Abuja: Nigeria on Sunday counted votes polled
in the April 9 parliamentary elections that were marred by
delays and violence and preliminary results showed that the
ruling party was loosening its grip over power.
As results started to trickle in around Africa`s most
populous nation, the opposition parties appeared to gaining
President Goodluck Jonathan`s ruling People`s
Democratic Party (PDP) is expected to see its parliamentary
majority weaken, coming under strong pressure from the
opposition Action Congress of Nigeria (ACN) in the southwest
and the Congress for Progressive Change (CPC) in parts of the
ACN and erstwhile little know CPC won parliamentary
seats in their traditional strongholds and also in some areas
known to be controlled by the PDP.
Preliminary results released at some polling units
forecast the possibility of speaker of the house of
representative Dimeji Bankole of the PDP losing his seat.
The daughter of former president Olusegun Obasanjo,
Senator Iyabo Obasanjo of the same party may also lose her
seat in southern Ogun State.
CPC registered significant wins at several wards in
the nation`s capital of Abuja as well as in northern states of
Kano and Kaduna.
The twice-postponed parliamentary polls were the first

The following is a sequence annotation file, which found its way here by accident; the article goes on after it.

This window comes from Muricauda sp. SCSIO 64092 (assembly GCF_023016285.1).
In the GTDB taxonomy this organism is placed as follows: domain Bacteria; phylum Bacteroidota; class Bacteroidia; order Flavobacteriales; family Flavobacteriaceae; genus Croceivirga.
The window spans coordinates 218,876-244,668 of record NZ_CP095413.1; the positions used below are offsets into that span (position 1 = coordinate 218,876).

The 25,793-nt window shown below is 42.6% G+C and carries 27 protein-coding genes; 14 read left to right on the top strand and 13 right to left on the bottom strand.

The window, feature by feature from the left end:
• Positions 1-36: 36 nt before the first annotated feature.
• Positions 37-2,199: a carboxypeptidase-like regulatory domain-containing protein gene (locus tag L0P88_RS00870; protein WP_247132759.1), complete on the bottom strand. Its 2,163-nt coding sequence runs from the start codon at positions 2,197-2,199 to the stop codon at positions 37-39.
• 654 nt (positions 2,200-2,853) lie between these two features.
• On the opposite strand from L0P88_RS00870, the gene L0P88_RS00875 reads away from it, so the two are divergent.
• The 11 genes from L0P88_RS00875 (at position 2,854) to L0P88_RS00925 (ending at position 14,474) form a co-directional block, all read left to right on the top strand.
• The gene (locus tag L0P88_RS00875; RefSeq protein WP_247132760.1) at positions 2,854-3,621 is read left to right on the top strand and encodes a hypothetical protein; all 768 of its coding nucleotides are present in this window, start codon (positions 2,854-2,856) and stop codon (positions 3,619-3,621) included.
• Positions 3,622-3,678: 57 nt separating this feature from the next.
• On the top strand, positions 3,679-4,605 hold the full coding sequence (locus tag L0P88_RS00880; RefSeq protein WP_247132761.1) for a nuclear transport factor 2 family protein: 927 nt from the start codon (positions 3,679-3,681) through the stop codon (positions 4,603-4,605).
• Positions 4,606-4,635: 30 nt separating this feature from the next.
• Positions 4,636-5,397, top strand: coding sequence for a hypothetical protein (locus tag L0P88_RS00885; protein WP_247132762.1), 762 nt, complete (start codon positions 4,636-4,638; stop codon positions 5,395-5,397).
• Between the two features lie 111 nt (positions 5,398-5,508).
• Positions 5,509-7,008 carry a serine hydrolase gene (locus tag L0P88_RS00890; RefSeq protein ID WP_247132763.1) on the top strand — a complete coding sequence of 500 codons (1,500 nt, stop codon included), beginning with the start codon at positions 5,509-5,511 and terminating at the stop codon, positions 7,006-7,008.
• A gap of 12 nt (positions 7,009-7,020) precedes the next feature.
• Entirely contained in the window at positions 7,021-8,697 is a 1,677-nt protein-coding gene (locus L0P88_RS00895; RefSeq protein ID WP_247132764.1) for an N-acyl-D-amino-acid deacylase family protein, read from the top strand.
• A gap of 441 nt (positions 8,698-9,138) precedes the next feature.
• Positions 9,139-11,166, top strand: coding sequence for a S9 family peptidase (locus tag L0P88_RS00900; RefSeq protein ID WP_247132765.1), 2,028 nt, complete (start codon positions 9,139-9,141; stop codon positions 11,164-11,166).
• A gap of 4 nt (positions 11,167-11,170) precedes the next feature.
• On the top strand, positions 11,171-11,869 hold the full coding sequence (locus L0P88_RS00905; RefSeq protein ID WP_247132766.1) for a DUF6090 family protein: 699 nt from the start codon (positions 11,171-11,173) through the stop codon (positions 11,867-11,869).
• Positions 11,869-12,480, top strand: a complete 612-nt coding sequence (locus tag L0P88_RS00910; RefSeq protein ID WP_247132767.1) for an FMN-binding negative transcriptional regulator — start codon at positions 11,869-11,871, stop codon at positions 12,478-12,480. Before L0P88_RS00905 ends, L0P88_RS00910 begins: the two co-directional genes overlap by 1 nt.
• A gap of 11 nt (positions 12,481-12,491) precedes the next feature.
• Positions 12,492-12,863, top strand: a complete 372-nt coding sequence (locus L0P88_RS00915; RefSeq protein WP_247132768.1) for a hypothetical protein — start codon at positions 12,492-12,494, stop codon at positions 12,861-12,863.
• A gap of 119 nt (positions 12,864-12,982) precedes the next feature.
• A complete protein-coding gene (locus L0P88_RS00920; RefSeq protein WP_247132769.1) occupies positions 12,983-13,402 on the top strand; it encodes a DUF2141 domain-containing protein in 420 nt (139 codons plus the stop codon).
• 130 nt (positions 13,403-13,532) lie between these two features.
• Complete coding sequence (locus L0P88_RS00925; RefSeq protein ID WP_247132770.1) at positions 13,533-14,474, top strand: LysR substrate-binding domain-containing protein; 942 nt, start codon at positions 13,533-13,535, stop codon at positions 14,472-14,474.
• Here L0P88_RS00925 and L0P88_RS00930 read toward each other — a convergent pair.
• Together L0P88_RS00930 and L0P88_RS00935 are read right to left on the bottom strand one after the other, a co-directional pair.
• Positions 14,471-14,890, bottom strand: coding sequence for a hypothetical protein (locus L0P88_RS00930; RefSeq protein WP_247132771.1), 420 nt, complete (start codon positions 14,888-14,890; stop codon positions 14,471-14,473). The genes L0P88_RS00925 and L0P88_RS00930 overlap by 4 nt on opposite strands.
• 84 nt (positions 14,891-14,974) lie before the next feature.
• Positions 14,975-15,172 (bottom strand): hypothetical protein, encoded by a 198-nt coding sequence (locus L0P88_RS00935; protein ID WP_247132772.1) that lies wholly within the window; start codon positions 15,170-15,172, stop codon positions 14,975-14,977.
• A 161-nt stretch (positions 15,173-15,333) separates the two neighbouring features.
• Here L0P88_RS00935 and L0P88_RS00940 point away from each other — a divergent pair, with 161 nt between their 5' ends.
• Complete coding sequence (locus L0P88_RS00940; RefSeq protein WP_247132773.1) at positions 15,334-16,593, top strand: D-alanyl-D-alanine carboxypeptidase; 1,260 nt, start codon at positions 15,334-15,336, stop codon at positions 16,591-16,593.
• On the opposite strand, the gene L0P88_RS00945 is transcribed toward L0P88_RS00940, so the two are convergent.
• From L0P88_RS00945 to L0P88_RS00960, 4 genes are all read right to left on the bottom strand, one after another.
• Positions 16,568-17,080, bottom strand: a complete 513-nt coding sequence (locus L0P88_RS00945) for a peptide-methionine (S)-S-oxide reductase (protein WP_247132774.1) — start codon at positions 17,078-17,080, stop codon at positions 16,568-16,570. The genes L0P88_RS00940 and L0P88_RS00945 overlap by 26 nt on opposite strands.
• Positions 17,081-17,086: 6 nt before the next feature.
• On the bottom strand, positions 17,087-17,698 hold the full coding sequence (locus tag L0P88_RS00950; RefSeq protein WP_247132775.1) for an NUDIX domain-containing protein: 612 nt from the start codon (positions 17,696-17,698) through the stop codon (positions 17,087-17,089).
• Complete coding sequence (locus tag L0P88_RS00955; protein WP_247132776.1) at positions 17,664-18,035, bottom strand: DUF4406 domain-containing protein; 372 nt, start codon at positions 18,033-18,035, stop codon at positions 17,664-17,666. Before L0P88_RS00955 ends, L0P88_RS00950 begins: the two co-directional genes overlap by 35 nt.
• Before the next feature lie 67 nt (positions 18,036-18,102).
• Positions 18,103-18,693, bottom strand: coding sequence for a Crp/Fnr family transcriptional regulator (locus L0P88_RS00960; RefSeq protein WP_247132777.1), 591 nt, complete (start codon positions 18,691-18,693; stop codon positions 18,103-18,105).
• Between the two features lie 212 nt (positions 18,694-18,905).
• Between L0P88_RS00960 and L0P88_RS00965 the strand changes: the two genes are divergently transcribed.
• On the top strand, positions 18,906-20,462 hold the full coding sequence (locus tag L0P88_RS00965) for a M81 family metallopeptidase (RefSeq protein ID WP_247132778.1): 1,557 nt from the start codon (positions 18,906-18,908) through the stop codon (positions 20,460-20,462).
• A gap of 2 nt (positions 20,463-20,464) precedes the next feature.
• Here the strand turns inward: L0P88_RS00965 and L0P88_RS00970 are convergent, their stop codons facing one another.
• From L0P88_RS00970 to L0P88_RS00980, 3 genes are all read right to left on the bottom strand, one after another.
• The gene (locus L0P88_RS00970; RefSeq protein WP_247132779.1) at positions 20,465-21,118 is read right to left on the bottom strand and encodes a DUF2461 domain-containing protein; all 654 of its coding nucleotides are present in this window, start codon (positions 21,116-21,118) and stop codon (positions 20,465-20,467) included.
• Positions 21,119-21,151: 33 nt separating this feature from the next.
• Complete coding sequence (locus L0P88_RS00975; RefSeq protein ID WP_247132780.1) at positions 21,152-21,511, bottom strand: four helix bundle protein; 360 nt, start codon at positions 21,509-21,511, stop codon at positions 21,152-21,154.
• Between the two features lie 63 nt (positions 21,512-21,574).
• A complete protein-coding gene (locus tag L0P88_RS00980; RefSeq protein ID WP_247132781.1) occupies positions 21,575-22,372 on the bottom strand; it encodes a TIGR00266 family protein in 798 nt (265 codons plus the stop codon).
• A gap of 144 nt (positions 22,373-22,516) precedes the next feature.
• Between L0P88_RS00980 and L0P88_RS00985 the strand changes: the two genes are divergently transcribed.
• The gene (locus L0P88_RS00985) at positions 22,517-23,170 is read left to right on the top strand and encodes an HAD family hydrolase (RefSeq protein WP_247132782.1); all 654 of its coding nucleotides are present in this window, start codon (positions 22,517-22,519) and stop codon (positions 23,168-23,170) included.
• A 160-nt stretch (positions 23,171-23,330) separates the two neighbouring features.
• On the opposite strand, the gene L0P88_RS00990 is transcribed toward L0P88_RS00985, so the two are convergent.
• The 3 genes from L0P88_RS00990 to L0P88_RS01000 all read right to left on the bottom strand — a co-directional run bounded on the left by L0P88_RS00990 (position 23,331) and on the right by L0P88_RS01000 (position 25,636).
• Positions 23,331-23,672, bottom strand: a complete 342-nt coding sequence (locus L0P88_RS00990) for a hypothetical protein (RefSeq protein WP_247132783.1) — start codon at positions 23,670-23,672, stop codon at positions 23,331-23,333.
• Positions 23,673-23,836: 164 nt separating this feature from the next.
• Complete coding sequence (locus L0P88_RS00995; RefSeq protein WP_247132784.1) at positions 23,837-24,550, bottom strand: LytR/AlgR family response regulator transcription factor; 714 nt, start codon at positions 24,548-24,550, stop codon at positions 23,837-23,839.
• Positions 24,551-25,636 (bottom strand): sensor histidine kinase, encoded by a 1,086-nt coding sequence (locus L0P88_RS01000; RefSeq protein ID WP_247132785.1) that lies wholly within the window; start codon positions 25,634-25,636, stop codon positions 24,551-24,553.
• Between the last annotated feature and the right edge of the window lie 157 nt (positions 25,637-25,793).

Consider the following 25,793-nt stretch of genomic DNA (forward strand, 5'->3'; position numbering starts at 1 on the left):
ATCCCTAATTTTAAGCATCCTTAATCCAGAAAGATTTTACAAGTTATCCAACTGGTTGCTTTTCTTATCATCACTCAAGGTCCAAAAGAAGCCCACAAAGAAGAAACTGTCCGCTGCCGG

of three-stage crucial elections this month, with presidential
elections this coming Saturday and governorship and state
assembly ballots on April 26.
Millions turned out for parliamentary polls despite
violence and warnings by an Islamic sect, Boko Haram that it
would target voting centres.
A bomb blast at a polling station in northern state
of Maiduguri killed 10 persons including a police woman on
duty yesterday and another had claimed 5 lives at an
Independent National Electoral Commission`s (INEC) office in
northern Niger state the previous day.
President Goodluck Jonathan who is a member of the
People`s Democratic Party (PDP) has been praised by bloggers
on twitter and Facebook as having fulfilled his promise to
conduct free and fair election in a country where polls are
frequently described as flawed.
"President Jonathan and the chairman of INEC
professor Attahiru Jega cannot be at every village to oversee
the elections but they need our commendation for a very
credible polls. For the first time peoples` choices are being
reflected in the counting," Ositadinma Ugbogu, a public
analyst and social science professor at Abia State University
Last Saturday, several people had voted all over the
country before the INEC chairman, Jega announced a
Nigeria returned to a civilian rule in 1999.
It is the third time general elections are being held
in Nigeria since military rule ended.
The previous ones - in 2003 and 2007 - were marred by
allegations of widespread rigging, voter intimidation and
ballot vote snatching.